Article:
Le Le, a 24-year-old male giant panda, died at the Memphis Zoo earlier this week, according to officials.
The panda died early Wednesday in his sleep after spending about 20 years at the facility, Memphis Zoo chief executive officer Matt Thompson said during a news conference Friday.
“Le Le’s name translates to ‘happy happy’, and his name perfectly reflected his personality,” the Memphis Zoo said in a statement.
The panda’s cause of death was not yet known, Thompson added. The zoo’s veterinary team and a group of panda experts from China will complete a postmortem examination with the “intent to find a reason for his passing,” senior veterinarian Dr. Felicia Knightly said.
Thompson described Le Le’s death was “sudden and unexpected” and said video footage from the days leading up to his death showed no indication that he was sick.
The death comes months before Le Le and the zoo’s female panda, Ya Ya, were set to be returned to China as the Memphis Zoo’s giant panda loan agreement with the Chinese Association of Zoological Gardens comes to an end in April. Thompson noted the Chinese association was the first to be informed of Le Le’s death.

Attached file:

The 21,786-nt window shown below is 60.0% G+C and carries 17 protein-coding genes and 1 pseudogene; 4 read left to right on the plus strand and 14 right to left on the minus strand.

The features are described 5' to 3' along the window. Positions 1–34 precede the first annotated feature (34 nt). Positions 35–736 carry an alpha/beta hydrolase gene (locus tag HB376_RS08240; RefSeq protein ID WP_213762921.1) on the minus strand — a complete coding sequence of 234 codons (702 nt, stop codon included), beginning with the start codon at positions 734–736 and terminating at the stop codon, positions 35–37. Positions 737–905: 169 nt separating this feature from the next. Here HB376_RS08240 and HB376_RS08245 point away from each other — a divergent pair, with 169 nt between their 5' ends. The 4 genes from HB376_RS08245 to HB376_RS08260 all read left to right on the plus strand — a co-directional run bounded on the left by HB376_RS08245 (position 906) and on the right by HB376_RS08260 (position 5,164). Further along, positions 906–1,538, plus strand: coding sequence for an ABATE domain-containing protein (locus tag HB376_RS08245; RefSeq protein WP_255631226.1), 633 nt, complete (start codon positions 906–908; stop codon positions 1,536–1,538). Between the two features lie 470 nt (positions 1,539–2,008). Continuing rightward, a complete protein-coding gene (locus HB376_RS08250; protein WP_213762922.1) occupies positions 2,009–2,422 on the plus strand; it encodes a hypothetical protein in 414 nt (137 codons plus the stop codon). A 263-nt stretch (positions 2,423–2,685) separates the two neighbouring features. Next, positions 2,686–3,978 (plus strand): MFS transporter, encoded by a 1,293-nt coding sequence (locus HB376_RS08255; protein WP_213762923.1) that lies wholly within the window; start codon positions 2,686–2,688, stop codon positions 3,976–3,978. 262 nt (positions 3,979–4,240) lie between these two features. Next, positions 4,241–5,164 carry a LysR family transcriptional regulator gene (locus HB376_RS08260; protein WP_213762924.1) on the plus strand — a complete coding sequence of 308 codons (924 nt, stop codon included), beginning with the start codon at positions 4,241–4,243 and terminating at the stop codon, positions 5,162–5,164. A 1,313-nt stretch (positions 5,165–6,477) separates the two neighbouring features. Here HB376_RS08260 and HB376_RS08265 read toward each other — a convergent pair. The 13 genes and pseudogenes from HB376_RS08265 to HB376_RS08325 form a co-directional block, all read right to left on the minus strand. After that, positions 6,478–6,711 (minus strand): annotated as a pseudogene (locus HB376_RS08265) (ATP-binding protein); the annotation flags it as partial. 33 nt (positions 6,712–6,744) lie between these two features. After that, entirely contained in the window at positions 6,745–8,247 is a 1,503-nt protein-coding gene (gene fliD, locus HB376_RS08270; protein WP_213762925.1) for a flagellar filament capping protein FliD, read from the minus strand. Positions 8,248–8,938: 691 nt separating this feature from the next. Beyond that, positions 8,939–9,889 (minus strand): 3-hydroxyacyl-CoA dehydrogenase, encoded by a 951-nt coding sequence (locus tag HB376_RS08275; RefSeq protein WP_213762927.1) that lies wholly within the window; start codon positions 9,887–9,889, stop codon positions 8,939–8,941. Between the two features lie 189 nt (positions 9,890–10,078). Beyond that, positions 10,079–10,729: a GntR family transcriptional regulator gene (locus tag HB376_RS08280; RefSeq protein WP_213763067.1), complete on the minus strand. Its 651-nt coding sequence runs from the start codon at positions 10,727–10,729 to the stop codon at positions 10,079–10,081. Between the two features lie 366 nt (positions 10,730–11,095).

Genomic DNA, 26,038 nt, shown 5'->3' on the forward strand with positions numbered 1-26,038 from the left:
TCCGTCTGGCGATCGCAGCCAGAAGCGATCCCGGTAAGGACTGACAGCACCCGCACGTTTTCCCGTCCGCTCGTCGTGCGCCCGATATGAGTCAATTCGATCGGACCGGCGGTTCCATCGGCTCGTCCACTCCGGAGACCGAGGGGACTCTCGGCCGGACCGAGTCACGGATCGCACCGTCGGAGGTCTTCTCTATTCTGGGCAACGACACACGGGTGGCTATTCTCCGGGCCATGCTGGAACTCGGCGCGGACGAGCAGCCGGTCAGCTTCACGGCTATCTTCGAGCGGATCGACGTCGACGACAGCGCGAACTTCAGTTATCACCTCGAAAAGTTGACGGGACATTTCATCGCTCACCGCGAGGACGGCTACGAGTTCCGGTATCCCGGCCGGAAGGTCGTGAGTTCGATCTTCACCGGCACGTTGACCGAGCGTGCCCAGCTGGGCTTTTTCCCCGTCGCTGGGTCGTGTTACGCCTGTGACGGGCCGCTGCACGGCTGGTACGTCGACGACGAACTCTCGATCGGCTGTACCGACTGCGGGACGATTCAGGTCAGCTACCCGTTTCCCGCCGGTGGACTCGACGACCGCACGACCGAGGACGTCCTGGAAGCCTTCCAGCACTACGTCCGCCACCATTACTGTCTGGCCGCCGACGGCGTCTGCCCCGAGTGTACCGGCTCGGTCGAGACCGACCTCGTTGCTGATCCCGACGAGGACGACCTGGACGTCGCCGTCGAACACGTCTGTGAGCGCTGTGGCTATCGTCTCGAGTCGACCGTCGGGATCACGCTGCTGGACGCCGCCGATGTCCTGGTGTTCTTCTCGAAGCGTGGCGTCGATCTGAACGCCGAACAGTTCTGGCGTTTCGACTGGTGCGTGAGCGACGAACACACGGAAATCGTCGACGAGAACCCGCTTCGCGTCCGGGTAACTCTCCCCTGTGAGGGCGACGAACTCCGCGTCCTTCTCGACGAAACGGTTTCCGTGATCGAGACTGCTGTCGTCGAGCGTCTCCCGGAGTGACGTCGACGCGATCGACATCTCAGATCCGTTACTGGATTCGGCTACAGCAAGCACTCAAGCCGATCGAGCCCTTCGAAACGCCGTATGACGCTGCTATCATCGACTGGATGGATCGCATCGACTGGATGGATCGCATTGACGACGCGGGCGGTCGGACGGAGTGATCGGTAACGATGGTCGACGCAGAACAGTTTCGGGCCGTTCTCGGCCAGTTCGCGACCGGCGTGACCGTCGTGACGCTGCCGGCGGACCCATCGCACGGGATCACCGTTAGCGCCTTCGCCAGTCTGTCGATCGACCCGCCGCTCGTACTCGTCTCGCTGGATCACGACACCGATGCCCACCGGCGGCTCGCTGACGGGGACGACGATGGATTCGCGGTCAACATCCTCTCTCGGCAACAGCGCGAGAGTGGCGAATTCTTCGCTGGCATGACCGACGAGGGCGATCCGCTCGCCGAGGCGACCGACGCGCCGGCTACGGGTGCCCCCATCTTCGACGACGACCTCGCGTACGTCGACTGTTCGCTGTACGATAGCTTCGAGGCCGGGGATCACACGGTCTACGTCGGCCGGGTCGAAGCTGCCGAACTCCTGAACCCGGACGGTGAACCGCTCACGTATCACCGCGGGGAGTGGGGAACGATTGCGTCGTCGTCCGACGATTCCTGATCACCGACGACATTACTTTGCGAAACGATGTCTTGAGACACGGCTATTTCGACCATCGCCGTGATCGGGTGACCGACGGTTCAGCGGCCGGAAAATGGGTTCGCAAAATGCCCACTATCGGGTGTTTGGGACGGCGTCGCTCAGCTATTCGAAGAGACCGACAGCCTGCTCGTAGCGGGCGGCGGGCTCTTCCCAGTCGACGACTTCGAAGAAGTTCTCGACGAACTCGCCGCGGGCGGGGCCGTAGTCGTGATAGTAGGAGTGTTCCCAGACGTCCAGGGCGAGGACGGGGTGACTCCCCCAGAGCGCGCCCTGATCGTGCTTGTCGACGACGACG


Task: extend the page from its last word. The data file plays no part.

“They have been very supportive of us and are working with us very closely on this. They are, of course, very sad news about this. They’ve been very understanding and they’re a great partner,” Thompson added.
A giant panda’s lifespan is typically between 15 and 20 years in the wild and may reach around 30 years in zoos, according to the Smithsonian’s National Zoo and Conservation Biology Institute. The animals are native to central China, and they are generally rare worldwide.
“As few as 1,864 giant pandas live in their native habitat, while another 600 pandas live in zoos and breeding centers around the world,” the Smithsonian noted.
The Memphis Zoo hopes to receive a younger pair of pandas in the future, according to Thompson.